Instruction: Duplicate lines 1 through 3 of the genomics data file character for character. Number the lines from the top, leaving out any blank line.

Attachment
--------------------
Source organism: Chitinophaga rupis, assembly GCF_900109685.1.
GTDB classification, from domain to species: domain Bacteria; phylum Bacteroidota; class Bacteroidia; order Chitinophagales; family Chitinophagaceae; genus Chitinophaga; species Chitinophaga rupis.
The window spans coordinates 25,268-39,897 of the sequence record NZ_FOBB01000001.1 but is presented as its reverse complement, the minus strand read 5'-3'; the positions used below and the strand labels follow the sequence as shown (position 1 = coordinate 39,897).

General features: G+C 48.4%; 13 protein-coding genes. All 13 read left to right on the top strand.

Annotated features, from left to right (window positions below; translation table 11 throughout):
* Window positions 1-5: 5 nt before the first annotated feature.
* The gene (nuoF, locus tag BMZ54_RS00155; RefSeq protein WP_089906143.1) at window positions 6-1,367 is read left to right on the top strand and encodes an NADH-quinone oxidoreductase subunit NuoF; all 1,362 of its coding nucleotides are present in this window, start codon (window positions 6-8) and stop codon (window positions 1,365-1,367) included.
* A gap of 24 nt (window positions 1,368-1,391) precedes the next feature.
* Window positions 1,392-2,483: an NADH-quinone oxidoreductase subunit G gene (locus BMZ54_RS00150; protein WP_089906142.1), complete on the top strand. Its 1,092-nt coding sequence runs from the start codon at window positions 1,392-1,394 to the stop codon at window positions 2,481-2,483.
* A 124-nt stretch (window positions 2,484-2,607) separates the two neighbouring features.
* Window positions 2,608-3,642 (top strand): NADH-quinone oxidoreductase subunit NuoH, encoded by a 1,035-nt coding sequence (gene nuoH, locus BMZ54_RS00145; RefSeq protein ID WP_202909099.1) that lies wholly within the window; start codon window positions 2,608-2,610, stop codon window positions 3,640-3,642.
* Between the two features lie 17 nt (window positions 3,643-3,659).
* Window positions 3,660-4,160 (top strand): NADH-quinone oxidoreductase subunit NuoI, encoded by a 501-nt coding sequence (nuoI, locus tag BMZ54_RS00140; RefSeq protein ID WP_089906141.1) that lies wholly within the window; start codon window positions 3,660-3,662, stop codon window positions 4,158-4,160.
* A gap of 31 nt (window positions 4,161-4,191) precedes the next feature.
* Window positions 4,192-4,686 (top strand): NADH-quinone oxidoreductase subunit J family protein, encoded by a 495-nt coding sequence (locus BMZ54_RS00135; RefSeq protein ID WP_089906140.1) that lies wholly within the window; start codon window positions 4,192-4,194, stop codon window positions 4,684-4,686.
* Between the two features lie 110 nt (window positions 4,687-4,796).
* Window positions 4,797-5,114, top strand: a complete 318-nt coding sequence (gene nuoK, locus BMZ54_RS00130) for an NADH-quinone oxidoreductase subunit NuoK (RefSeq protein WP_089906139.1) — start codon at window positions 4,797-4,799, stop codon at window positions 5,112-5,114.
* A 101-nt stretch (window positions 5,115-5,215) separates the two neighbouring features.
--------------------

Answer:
Source organism: Chitinophaga rupis, assembly GCF_900109685.1.
GTDB classification, from domain to species: domain Bacteria; phylum Bacteroidota; class Bacteroidia; order Chitinophagales; family Chitinophagaceae; genus Chitinophaga; species Chitinophaga rupis.
The window spans coordinates 25,268-39,897 of the sequence record NZ_FOBB01000001.1 but is presented as its reverse complement, the minus strand read 5'-3'; the positions used below and the strand labels follow the sequence as shown (position 1 = coordinate 39,897).